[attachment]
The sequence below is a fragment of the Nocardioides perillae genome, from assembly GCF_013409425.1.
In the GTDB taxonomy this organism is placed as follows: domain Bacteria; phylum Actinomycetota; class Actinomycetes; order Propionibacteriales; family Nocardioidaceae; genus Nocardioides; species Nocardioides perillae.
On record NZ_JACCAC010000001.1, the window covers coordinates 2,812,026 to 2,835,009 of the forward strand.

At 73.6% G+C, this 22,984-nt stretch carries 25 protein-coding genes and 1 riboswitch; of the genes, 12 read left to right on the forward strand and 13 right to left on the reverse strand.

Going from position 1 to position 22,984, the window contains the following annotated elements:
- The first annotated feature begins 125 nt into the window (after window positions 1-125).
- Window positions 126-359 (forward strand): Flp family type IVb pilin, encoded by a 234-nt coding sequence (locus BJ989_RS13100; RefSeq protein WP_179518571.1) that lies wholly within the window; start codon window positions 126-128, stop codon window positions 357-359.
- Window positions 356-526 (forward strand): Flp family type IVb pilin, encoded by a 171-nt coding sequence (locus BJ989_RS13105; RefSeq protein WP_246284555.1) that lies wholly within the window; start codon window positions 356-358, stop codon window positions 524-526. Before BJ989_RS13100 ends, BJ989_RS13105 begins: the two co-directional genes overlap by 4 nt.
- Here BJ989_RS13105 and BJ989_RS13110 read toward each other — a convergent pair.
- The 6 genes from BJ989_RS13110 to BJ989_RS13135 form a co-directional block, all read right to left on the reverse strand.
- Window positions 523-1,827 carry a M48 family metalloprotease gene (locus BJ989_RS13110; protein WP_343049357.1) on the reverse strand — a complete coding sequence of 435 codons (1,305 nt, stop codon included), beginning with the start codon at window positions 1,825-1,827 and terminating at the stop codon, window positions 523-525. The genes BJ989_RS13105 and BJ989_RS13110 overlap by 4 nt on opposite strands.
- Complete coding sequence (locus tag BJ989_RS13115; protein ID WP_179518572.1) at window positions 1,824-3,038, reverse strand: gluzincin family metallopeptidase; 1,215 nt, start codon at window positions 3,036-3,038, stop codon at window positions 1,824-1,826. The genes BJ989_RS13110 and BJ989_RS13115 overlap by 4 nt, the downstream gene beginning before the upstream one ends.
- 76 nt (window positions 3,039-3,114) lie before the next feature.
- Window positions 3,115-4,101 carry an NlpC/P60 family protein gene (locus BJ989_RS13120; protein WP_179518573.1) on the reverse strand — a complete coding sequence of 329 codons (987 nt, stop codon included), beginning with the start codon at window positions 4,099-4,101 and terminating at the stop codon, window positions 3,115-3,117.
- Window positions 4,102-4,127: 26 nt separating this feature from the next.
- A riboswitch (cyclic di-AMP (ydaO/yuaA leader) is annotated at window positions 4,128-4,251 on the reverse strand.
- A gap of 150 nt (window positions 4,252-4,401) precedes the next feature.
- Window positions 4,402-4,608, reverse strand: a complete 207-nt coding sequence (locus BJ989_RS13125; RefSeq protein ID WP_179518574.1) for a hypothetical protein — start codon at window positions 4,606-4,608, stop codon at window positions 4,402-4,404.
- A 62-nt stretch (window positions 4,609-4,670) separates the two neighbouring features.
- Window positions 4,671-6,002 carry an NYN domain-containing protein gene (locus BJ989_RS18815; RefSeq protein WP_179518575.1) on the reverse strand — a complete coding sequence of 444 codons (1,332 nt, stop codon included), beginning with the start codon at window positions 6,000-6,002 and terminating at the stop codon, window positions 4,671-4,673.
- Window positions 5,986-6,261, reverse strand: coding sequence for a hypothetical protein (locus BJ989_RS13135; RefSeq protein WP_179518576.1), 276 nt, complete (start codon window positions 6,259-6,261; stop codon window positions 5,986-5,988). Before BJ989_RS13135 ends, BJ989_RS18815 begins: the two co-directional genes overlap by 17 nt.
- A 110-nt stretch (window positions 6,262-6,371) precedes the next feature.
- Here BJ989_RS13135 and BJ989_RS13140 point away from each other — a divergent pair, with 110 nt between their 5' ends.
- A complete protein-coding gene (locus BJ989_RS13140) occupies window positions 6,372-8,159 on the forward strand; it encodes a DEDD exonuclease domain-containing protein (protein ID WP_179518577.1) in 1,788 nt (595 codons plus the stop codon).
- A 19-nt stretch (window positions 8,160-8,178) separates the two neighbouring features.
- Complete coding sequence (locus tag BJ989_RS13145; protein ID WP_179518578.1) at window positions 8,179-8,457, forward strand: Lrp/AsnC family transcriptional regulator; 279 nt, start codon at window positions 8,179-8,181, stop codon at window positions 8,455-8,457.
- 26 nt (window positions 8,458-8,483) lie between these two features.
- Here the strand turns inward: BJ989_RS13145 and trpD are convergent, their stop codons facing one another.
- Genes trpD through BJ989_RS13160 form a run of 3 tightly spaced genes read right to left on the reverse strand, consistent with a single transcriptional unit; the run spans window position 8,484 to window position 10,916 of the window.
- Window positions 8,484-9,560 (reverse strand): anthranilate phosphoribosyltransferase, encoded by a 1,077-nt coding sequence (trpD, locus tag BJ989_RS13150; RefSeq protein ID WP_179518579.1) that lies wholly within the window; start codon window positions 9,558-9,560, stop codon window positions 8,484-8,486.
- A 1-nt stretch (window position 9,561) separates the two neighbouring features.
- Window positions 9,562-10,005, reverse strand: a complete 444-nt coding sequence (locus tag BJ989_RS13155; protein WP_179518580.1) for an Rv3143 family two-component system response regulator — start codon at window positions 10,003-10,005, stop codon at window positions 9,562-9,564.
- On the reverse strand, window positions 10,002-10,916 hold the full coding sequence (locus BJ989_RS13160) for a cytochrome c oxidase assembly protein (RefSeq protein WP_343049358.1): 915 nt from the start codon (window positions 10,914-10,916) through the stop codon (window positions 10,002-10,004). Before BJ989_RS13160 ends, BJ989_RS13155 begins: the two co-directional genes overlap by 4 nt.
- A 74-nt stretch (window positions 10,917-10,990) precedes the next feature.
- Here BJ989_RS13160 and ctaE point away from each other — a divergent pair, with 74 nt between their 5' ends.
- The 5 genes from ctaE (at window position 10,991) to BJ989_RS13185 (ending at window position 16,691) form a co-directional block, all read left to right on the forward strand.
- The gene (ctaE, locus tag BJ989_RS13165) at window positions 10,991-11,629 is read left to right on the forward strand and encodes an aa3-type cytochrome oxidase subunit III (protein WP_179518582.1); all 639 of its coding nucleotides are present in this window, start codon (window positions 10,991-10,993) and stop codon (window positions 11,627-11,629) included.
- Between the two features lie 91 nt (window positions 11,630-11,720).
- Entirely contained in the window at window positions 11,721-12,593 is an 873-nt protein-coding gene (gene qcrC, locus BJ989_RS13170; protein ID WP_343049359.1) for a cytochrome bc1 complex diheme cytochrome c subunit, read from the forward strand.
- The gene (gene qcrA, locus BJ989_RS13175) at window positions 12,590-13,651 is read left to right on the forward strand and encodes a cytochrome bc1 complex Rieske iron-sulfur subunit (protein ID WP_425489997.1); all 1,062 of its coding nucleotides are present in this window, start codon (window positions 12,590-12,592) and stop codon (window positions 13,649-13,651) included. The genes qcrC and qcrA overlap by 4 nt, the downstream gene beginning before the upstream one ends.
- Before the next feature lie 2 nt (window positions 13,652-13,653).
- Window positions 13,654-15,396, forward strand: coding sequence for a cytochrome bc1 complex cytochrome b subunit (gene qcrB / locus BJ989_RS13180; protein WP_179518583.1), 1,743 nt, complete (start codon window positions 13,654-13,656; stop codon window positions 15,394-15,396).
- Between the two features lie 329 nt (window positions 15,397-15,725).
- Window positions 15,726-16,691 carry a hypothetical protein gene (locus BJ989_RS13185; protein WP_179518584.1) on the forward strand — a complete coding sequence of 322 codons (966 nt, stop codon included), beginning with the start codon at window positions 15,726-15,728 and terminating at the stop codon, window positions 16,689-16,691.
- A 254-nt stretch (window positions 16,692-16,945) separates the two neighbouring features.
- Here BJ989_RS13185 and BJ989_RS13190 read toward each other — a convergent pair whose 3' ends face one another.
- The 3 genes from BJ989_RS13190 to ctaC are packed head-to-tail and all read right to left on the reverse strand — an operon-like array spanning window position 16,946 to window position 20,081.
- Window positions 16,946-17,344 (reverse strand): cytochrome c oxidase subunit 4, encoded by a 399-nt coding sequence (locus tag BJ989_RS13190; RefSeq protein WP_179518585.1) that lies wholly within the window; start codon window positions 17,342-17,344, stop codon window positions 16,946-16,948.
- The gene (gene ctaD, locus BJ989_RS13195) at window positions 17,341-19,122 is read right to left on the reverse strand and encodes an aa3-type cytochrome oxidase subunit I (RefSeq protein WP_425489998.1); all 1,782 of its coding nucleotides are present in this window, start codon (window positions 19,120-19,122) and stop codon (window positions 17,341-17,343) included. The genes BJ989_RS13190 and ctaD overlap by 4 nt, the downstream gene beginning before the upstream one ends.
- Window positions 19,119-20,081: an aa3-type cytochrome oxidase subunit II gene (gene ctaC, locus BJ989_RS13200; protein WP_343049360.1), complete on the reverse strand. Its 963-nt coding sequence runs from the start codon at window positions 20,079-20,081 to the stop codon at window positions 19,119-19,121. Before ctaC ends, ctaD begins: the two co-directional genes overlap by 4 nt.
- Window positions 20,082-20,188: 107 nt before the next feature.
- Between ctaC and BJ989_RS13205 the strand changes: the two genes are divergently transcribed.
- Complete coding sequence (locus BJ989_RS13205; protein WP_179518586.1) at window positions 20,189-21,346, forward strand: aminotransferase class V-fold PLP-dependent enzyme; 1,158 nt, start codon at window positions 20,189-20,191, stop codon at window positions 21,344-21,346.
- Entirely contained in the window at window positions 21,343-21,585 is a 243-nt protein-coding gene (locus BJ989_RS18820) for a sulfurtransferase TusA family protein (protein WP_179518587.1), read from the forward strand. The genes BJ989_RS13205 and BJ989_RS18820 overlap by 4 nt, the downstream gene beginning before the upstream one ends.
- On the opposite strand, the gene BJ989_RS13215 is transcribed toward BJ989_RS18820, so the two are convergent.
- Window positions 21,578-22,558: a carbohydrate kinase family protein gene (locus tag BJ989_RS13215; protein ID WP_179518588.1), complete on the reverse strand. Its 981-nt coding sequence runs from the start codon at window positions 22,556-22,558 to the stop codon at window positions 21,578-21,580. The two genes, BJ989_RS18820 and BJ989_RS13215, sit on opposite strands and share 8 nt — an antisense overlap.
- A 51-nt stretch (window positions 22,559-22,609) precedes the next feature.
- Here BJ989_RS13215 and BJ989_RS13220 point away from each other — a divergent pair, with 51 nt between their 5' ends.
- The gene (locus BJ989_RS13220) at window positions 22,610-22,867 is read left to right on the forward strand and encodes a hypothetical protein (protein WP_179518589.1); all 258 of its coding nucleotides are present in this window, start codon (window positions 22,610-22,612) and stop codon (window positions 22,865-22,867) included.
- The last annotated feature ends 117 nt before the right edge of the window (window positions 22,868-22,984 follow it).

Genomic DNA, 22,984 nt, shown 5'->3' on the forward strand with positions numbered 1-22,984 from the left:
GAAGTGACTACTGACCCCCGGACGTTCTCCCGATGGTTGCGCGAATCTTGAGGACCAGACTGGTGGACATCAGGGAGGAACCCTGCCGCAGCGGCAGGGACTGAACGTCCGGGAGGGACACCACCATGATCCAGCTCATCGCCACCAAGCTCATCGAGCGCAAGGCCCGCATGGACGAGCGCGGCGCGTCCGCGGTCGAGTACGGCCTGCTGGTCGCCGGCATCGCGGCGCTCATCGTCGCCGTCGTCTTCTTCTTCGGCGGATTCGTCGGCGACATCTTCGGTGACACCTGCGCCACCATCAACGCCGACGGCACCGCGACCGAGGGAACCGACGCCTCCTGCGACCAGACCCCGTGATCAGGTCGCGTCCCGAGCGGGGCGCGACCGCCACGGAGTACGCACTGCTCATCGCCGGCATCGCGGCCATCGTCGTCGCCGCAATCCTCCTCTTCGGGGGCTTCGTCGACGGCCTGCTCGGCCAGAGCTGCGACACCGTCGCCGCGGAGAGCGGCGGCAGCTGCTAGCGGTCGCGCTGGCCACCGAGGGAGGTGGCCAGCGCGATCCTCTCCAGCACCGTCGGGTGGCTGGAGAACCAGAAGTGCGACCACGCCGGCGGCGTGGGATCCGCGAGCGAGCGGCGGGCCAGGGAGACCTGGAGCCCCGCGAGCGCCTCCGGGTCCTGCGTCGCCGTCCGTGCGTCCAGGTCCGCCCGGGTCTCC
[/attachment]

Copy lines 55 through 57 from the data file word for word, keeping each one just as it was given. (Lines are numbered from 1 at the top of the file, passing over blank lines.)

- On the opposite strand, the gene BJ989_RS13215 is transcribed toward BJ989_RS18820, so the two are convergent.
- Window positions 21,578-22,558: a carbohydrate kinase family protein gene (locus tag BJ989_RS13215; protein ID WP_179518588.1), complete on the reverse strand. Its 981-nt coding sequence runs from the start codon at window positions 22,556-22,558 to the stop codon at window positions 21,578-21,580. The two genes, BJ989_RS18820 and BJ989_RS13215, sit on opposite strands and share 8 nt — an antisense overlap.
- A 51-nt stretch (window positions 22,559-22,609) precedes the next feature.